Wednesday, 25 September 2013

Review: Riddick

Review: Riddick
Year: 2013
Director: David Twohy
Screenplay: David Twohy
Starring: Vin Diesel, Katee Sackhoff

Synopsis is here

If there’s one thing I enjoy about Riddick, it’s that the character is a survivor.  The story of Vin saving his baby is an interesting one worth noting. With the rights in his power and his credit as producer, Vin now has the chance to slim down the bloated and dull elements that made Chronicles of Riddick such a misshapen beast. The character of Riddick fared better in Pitch Black, a solid Sci-Fi B movie that I found adequate, yet was embraced by many.

Making the third Riddick entry, a smaller scale picture is a decent idea. Yes, there may be less money involved, but in all honesty who really thought the character of Riddick would thrive in that more large scale environment?  Like Dredd, having Riddick exist to live out these smaller, more self contained adventures is a good way to go in a world where so many larger scale “epics” feel that they have to destroy a city to get viewers to care.

Some of the more needless mythology is stripped down in the beginning of this third adventure with most of what happened in the second film reduced to a near pointless cameo appearance. We’re given Riddick in a near desolate world, having to having to survive as well as he can off the land. A difficult task as most of what inhabits the land seems hell-bent on trying to kill him.  This is perhaps my favourite section of the film. To have our main character on his own for so long, with almost nobody to interact with, tackling the elements is quite a brave thing to do in this day and age. Riddick seems to hint that it’s a film that willing to take a few risks. Then the rest of the cast turn up.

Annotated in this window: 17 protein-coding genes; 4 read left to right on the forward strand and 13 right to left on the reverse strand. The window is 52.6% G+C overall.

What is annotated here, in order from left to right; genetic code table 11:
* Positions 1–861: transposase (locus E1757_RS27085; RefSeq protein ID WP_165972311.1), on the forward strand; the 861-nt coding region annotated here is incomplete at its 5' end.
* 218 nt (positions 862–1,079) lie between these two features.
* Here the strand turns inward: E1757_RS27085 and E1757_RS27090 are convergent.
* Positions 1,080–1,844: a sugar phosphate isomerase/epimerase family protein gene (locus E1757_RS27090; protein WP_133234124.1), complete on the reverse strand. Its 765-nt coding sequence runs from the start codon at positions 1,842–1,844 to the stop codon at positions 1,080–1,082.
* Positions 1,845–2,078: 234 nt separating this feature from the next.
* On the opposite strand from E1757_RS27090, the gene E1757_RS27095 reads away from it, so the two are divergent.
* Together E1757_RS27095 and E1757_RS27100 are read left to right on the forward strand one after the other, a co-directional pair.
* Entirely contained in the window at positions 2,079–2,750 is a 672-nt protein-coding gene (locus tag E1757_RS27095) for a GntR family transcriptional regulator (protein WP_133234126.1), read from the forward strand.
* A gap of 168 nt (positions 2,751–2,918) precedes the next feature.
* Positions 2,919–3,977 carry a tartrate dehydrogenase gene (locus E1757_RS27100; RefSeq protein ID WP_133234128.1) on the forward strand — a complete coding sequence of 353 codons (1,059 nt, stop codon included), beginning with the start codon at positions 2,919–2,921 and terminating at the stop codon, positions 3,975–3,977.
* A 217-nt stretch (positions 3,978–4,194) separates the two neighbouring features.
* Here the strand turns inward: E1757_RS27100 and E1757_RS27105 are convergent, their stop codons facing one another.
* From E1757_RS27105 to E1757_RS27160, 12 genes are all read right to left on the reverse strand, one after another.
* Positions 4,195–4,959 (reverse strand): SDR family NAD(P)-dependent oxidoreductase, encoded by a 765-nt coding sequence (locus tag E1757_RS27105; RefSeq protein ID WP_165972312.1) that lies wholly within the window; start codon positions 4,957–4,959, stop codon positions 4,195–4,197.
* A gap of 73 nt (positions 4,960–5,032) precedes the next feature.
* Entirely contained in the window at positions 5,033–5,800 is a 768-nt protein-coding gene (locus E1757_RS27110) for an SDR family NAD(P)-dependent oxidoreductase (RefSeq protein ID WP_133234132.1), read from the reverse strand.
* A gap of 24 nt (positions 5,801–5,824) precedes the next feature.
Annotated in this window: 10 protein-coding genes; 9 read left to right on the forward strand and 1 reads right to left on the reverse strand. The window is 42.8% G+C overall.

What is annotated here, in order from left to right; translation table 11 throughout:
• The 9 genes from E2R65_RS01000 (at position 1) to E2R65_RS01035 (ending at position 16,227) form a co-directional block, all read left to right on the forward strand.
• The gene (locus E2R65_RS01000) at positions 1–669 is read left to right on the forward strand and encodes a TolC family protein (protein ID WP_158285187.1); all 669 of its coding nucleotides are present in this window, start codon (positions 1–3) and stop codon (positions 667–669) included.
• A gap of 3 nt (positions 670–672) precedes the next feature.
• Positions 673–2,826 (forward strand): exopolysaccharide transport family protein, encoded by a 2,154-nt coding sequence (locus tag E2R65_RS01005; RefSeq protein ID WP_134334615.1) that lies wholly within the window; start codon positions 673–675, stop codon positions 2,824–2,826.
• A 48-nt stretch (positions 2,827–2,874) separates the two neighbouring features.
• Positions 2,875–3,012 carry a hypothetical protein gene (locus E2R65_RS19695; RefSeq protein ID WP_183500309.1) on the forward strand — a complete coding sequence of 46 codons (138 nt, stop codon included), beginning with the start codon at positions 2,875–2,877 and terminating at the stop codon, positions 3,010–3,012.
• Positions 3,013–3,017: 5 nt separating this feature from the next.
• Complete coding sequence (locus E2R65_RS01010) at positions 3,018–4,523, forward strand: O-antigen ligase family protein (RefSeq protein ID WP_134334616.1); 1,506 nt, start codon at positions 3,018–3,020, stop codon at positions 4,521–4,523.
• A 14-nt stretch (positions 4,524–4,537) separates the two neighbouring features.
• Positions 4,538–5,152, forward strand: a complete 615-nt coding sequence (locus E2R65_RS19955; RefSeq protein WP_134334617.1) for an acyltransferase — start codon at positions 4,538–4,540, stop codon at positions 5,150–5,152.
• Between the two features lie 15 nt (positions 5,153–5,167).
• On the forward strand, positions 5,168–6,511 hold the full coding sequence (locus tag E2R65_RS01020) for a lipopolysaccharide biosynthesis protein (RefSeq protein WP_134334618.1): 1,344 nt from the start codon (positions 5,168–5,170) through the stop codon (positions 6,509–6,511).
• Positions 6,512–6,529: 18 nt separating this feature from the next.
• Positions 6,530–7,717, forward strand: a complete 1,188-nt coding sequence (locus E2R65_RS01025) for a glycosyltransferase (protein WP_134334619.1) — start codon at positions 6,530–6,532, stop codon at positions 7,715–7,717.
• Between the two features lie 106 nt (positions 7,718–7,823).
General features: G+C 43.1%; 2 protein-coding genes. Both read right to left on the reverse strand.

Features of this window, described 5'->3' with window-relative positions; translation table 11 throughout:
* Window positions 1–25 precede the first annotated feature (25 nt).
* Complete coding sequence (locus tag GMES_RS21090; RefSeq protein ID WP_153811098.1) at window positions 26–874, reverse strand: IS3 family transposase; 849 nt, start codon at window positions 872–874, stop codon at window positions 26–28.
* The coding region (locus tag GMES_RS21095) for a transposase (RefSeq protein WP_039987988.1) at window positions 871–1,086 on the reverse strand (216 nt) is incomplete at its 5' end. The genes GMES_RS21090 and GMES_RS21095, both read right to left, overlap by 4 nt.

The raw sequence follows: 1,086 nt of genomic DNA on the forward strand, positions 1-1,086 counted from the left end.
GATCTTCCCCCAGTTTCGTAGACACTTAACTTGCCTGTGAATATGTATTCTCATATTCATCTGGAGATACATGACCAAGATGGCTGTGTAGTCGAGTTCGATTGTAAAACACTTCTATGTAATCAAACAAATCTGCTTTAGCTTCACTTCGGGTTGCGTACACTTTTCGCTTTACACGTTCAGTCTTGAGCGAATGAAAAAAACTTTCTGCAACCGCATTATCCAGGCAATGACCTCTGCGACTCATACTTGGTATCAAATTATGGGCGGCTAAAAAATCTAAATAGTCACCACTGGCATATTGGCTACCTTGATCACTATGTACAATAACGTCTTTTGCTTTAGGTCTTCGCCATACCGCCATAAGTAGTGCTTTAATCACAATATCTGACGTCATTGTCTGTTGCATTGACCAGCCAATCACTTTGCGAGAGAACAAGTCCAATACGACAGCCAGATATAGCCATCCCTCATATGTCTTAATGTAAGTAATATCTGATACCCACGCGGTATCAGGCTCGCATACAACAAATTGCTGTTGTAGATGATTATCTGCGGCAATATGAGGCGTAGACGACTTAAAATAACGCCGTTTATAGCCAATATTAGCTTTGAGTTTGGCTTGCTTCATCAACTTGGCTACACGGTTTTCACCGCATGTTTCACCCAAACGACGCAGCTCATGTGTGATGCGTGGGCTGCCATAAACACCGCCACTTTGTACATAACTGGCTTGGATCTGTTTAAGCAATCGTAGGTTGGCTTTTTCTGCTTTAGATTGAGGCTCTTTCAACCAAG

The film’s tone shifts, but not for the better. The harsh environment moves to the background as a quite boring bunch of stock characters come forth and talk about things that aren’t particularly interesting, while Riddick employ a stalk and slash affair that does little to stand out (save one head splitting sequence). The films climax appears to be a throwback that may engage bigger Riddick fans than I, but by then I was too drained of interest from what had happened before. Oh and then there’s the whole sexism argument that’s cropped up.

Yes, there’s been talk of strong talk from British critics stating that the exchanges with Vin’s Riddick and Katee Sackhoff’s Dahl character reek of horrible, vulgar sexism. I don’t wish to dismiss this issue. I feel the issues that females have in media is bad enough, when we jump into sub-cultures such as Sci-Fi it often gets much worse.  However looking back at the film and listening to an interesting counter-point from a good and wise friend, I did wonder why it’s this film that appeared to be the straw that broke the camel’s back for the likes of Helen O’ Hara. I do believe she has a point that the writing of the Dahl shows a frustrating doe-eyed change that occurs with the film that feels tonally off (than again Sackhoff’s performance is surprisingly off key). Yet looking at the likes of better movies which work around the same pulp and are way more popular often don’t appear to gain as much scorn, particularly now.  Considering the likes of Escape from New York or even branching off to the works of Agento and De Palma (whose work is currently being strongly revised), Riddick seems to getting slammed a hell of a lot.